Reviewed: Deborah Jiang Stein’s “Even Tough Girls Wear Tutus”
Stein, adopted by white academic Jewish parents, finds out that her biological mother, a heroin addict, gave birth and weaned her for a year in prison. Read More
We often think too much that we forget to feel. We wrap words in the armor of tough cynicism, or playful irony, or political and ideological garb. I am not convinced that we’ve grown out of the need to hide our genuine feelings of, “ouch, this hurts,” or, “I really just want be loved,” in some sort of protective clothe, but sometimes I see glimpses.
Despite our need for a cynical exterior we give leeway to memoirists to display unalloyed feelings, either because, like Dave Eggers, they hide behind a knowing wink of unease, or like Mary Kerr, their life circumstances shock the cynic out of our system, and quiet the part of us that worries about looking cool. We scour the shelves for the next sensational story, a boy locked in a room all his life, a schizophrenic mother who forced her children to grow up impoverished, despite the riches to their name. Extreme pain and trauma bypasses our need for a knowing wink of cynicism. These stories of life in extremis allow us to feel, again, without guilt. Sometimes, memoirists punish our indulgence with self-pitying or self-aggrandizing drivel, while other times, they reward us with profound insight into humanity. Memoirs, though, as with all writing, works best when it can transcend itself.
Given this mess surrounding memoirs, I hesitated when I first read Deborah Jiang Stein’s Even Tough Girls Wear Tutus. Stein, adopted by white academic Jewish parents, finds out that her biological mother, a heroin addict, gave birth and weaned her for a year in prison. From there, Stein barrels through life on rebellious, angry mode until her resilient self finds some sort of serenity in her current life in her ability to live with ambiguity. I desperately did not want to read the book for reasons too self-deprecating to go into, but I did, and as usual, my initial assumptions spoke more about my insecurities than anything else. It took me no longer than the first paragraph to fall a little in love with Stein:
Some people end up in prison. My life begins inside a prison, a five-by-eight-foot room, my first home for a year. This book is a piece of my story; about the ravages caused by secrecy, shame, and stigma, and what happens when opposites tug inside. All which led me to a bigger truth – not everything in life can be reconciled.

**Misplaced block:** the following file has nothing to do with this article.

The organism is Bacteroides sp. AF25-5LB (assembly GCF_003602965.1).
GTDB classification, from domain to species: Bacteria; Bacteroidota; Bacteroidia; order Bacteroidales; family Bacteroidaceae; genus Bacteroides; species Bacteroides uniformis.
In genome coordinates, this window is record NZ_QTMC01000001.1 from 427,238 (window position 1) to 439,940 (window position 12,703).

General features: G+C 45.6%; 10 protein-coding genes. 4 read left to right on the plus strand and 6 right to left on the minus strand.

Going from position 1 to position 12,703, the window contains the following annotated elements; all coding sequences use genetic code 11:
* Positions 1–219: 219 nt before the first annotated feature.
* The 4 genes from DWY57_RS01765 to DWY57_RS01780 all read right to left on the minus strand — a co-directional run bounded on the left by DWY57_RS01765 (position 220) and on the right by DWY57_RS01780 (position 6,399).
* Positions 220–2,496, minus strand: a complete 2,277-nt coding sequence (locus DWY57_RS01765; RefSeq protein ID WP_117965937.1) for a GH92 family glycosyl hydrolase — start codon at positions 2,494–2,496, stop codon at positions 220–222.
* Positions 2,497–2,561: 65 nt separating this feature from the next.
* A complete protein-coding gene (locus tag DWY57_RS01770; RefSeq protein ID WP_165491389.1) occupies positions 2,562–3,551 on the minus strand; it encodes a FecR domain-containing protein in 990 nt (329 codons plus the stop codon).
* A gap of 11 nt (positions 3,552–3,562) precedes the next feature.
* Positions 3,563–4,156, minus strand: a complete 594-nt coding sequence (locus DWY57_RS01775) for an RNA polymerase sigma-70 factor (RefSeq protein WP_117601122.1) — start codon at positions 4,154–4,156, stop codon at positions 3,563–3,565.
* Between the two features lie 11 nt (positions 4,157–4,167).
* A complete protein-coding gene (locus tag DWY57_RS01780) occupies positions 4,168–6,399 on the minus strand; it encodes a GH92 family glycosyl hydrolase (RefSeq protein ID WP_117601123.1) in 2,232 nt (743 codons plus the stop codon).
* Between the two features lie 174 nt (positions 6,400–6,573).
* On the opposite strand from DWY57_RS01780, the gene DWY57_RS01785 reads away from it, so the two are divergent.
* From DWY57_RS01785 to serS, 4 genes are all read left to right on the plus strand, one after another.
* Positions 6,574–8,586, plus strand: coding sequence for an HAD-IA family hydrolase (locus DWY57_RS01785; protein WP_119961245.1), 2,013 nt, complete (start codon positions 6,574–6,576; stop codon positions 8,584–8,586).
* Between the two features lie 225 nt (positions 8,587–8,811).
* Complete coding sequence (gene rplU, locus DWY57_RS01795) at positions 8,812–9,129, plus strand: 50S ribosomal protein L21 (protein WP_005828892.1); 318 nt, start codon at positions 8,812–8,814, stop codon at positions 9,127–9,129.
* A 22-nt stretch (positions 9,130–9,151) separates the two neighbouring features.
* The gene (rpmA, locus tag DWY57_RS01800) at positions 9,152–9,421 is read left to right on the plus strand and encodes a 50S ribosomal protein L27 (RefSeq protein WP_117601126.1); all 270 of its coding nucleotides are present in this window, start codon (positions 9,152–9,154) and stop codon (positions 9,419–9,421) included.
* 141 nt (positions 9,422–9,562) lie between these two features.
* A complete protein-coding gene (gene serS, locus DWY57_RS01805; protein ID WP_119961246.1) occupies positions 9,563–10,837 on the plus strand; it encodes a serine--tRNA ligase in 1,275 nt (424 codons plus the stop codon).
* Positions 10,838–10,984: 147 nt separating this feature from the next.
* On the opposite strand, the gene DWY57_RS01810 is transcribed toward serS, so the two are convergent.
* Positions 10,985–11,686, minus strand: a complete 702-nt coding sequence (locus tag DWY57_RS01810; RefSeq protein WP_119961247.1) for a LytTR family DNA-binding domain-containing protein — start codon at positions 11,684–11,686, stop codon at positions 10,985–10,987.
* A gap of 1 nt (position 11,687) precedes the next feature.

Stein writes with such a chosen simplicity, the ability to call rage rage, and truth truth, that it knocks down my defenses. I care about her, about her story even though it lacks complicated aesthetics, or piercing insights into the complexity of a post-post modern life. It just is, real and humane, and unabashedly emotional. For example, she creates, perfectly, the rage of an adopted childhood with one word. “Mother grounded me for some violation I can’t remember. She insisted Jonathan, my older brother, and I call her the formal Mother. We’re both adopted. I wanted to call her Mama but couldn’t let the softness out.”
That word choice, “softness,” kills me. It shatters my heart into a million little pieces. In terms of the craft, one of the harder challenges for a writer entails writing in the voice of a believable child. Few pull this off well, but here, using softness instead of kindness evokes the whole spectrum of childhood. The daughter of a poet, Stein inherits a poetic voice from her non-biological mother. (“But the secrets we bury stay with us forever, glued to our insides like sticky rice. Inside a river seethes, quiet and furious.” The wild images of a fiery imagination.)
In a style similarly shorn of any need for decorations, purposefully straightforward, and yet poetic, Stein tells the story of her transformation from a young rebellious, closed child to a criminal teenage and young adult, moving from one high to the next, until her acclimation back to a societal life: a mother of two, an inspirational speaker, and a fighter for the cause of prison reform. The FBI used her story as a paradigm of prisoner reform; it’s truly that drastic of a story, but without one ounce of self-pity or self-aggrandizement.
On the whole, though, the book navigates dangerous territory for a memoirist. The largest problem, a problem all memoirs need to navigate lies in the question of inclusion and exclusion. Not only because a writer cannot include every detail of their life, but because writers want to create some ambiguity, leave some mystery so they ask themselves, what facts, thoughts, insights, struggles, and motivations make the cut? I found myself wanting much more than Stein provided. Stein leaves out too many essential aspects of her life. She rushes through the rehab, the drug binges, the criminal sprees, and motherhood. I understand her motivation both in terms of pacing, concerns with length, and the desire to create an arc of a story that works in a perfect circle. Additionally, I understand the need for a public figure to leave some breathing space for her private self to live, but at a certain point, I felt overwhelmed by a litany of facts instead of feeling attached to Stein’s compelling stories.
Regardless, I find it hard to begrudge a book with such a raw, pure, emotional punch; a book unafraid of its content, or the lessons learned; a writer aware that often, our stories demand more than a portrayal, that our stories command a response, an action. Indeed, Stein continuously answers her own call. Stein created the unPrison Project, an organization dedicated to, “to enhance life skills and advance education, mental health, and emotional wellness for women in U.S. prisons.” With another memoir planned, as well as a companion journal to this book, and a book of short stories, I look forward to hearing much more from Deborah Stein, and I hope you do too.